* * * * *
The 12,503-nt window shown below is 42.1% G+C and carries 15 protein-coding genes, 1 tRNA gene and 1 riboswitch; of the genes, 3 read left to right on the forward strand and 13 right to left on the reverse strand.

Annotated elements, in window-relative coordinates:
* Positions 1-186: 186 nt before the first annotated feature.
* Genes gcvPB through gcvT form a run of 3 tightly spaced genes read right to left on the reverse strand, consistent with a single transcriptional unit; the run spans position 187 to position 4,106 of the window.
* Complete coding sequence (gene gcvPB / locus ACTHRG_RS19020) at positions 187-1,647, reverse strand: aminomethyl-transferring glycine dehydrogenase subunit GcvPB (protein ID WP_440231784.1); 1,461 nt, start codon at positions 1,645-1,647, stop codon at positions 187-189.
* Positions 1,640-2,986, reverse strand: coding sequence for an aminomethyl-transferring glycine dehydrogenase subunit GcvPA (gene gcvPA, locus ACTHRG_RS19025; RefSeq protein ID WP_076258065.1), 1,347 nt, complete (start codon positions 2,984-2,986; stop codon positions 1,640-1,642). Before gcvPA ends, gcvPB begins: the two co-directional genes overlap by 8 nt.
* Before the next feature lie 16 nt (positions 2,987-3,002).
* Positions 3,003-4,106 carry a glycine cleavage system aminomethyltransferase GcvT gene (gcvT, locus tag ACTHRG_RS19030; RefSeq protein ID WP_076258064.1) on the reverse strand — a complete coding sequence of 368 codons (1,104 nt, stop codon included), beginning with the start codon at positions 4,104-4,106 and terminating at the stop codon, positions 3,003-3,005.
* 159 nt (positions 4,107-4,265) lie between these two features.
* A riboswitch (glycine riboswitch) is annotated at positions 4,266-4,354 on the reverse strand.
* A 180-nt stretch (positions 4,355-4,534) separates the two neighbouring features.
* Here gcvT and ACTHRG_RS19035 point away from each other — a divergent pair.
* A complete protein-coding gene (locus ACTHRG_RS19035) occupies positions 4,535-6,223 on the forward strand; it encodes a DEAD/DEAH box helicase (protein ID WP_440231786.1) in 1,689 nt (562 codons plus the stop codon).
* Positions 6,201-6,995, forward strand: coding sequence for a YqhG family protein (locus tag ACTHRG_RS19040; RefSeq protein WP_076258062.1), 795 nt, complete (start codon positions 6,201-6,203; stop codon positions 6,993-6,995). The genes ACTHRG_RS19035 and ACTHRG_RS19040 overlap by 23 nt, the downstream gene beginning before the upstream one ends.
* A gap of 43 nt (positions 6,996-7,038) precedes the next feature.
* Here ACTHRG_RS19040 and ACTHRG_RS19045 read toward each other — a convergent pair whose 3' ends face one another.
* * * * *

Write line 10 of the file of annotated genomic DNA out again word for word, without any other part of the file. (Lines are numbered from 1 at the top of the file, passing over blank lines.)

* A riboswitch (glycine riboswitch) is annotated at positions 4,266-4,354 on the reverse strand.